With a median overall survival rate of one year, metastatic sarcomas pose a substantial threat to patient wellbeing. Although current treatment plans include traditional therapies, such as radiation and chemotherapy, sarcomas’ multiple subtypes require more specific treatment.
Third-year resident Jeff Rytlewski, MD, is first author on two articles reviewing the barriers and prospects of sarcoma therapies. Under the mentorship of Varun Monga, MD, Rytlewski discussed photodynamic therapy and immunotherapy in Cancers and Annals of Translational Medicine, respectively.
Photodynamic therapy, a treatment that uses light to activate an inert photosensitivity, shows promising potential for treatment in sarcoma. Rytlewski and colleagues’ Cancers publication analyzes the ways in which photodynamic therapy is implemented in past studies. Their article suggests photodynamic therapy might be the future of treatment, considering traditional treatments lead to a relapse rate of 20–30% within three years.
Although radiation and local resection are common treatment methods, several studies suggest photodynamic therapy paired with verteporfin may hold more potential. Verteporfin regulates the Hippo pathway, a pathway that drives sarcoma cell death from oxidative stress and limits cell proliferation. Paired with photodynamic therapy, verteporfin could induce cell death and help reduce the rate of sarcoma relapse.
Annals of Translation Medicine Publication
Among other unique characteristics, sarcomas have fewer immune cells and are thus considered immunologically “cold.” As a solution, immunotherapy may not be very effective; mechanisms behind changing a sarcoma tumor microenvironment from a “cold” to a “hot” immunophenotype remains a topic of great scientific interest. In this article, Rytlewski, Monga, and Mohammed Milhem, MBBS, review clinical immunotherapy studies and explore possible solutions to improve the efficacy of immunotherapy; i.e., turning “cold” tumors “hot.”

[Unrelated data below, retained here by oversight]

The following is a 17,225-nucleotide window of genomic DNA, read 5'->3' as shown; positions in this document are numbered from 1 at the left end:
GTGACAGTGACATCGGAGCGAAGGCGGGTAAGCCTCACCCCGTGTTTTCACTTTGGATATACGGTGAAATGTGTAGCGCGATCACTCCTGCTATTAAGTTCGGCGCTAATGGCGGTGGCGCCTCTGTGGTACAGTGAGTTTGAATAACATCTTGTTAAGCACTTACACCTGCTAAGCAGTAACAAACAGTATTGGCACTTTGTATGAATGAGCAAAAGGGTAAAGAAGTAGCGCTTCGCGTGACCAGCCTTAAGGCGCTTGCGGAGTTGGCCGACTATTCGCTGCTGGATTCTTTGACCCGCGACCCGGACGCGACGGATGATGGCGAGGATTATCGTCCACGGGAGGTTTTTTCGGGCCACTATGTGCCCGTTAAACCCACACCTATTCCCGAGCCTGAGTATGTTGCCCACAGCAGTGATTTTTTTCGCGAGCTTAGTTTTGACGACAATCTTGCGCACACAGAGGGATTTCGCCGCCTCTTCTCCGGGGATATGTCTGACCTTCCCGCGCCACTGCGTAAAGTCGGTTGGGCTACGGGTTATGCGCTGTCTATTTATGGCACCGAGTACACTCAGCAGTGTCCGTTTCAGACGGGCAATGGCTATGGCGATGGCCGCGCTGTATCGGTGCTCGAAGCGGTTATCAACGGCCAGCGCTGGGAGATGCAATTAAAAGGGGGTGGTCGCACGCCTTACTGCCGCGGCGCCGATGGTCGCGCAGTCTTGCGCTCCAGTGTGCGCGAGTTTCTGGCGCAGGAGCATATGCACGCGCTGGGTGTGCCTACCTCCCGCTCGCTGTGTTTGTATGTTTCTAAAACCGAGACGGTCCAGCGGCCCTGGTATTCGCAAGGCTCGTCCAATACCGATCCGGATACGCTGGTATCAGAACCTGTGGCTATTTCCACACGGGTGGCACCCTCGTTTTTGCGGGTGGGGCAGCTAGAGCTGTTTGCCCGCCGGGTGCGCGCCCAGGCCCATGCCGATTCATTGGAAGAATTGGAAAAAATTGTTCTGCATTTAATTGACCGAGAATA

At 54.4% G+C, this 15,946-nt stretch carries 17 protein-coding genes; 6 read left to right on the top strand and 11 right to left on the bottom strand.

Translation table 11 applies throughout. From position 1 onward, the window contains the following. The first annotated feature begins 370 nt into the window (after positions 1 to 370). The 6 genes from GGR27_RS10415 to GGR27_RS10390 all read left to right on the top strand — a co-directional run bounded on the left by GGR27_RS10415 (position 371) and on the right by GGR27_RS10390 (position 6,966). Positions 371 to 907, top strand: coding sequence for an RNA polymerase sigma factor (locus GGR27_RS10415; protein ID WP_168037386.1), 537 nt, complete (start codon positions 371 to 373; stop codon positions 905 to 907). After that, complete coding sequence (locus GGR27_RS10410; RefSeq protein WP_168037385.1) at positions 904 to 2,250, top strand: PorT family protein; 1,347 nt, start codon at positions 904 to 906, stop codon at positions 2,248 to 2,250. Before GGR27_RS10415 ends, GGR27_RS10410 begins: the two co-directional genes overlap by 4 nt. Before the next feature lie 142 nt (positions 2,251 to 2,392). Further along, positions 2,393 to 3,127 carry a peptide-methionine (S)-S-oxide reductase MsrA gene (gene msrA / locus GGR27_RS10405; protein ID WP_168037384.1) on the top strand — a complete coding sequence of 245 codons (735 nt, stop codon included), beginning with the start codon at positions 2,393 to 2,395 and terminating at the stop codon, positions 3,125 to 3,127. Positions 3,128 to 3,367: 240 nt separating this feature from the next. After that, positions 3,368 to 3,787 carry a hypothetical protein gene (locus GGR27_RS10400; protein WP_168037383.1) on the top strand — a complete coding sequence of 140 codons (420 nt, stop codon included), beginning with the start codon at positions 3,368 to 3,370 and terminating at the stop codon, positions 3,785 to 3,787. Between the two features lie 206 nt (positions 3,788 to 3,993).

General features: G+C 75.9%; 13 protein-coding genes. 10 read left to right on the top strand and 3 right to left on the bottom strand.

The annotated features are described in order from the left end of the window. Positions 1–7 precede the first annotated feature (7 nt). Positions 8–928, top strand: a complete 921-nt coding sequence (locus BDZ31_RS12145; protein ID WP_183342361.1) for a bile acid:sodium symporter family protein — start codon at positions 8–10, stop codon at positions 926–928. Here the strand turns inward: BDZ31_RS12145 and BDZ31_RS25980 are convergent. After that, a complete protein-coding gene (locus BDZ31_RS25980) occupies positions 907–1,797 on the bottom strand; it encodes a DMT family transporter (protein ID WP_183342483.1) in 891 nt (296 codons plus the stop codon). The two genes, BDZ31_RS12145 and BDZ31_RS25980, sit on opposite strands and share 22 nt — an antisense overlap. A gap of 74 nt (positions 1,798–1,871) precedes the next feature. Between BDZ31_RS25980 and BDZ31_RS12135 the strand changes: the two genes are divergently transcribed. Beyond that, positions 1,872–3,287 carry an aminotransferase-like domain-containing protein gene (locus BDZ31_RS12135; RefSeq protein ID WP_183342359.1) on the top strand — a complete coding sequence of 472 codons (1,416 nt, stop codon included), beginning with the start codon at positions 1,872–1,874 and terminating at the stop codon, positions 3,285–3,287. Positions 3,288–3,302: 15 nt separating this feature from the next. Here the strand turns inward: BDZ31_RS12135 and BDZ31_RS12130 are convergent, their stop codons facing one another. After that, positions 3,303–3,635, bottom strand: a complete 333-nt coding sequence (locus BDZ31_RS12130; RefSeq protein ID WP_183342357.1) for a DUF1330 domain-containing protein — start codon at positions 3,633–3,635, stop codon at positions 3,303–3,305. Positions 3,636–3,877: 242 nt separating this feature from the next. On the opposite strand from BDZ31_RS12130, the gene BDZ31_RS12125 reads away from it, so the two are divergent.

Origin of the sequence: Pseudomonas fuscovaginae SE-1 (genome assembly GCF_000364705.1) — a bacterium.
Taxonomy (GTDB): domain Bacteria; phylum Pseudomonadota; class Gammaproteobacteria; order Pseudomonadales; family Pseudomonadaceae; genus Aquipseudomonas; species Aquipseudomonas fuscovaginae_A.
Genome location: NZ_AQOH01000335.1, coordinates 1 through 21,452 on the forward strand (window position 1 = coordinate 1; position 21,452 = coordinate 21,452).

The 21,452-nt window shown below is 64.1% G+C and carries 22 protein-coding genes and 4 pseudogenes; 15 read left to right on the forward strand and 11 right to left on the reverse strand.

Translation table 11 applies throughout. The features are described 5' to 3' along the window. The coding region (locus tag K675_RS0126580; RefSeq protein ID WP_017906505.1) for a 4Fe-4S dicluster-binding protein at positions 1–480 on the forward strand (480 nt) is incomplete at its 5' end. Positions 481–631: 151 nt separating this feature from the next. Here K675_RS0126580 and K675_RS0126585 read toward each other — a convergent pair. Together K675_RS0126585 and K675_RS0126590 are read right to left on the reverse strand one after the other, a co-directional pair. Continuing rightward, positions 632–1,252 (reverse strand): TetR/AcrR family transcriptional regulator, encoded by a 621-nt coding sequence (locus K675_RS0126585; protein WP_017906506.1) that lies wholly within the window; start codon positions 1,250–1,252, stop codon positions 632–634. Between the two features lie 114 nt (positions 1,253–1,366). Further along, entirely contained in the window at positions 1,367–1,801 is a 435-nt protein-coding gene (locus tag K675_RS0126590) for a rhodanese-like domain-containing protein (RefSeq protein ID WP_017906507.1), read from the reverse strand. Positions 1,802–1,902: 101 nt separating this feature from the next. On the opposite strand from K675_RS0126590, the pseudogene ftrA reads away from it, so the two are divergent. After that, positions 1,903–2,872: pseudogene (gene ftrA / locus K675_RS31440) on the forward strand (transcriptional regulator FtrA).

In their analysis, the three found that a combination of immunotherapy and traditional treatments, like radiation, chemotherapy, and tyrosine kinase inhibitors, could treat common sarcoma subtypes. They also addresses treatments in their earlier trials such as photodynamic therapy, T cell therapies, and more.
Mentorship from Monga
After working on service with Monga, Rytlewski says the clinical assistant professor took him under his wing and brought him onto a verteporfin research project.
“He is incredibly patient as a mentor, allowing time for discussions on topics I don’t fully understand to better grasp the nuances of our projects which has helped going forward,” Rytlewski said. “He models excellent patient care; I frequently see him answer patient calls and beautifully handle the toughest conversations.”
Rytlewski also credits Monga with being a present and flexible mentor and physician.
“He’s helped me design my career, come up with post residency graduation plans, look out for upcoming conferences, calm nerves when things aren’t working out, and meet for dinner because COVID is tough and we needed a good night,” Rytlewski said. “It does mean a lot to have two publications, but that feels much more a by-product of being lucky. I’m much happier that I’ve found such an irreplaceable mentor.”
[…] Consider two recent examples of our third-year residents. Dr. Jeff Rytlewski has just published two first-author papers, both of which were shepherded by medical oncologist Dr. Varun Monga. I was struck by Dr. […]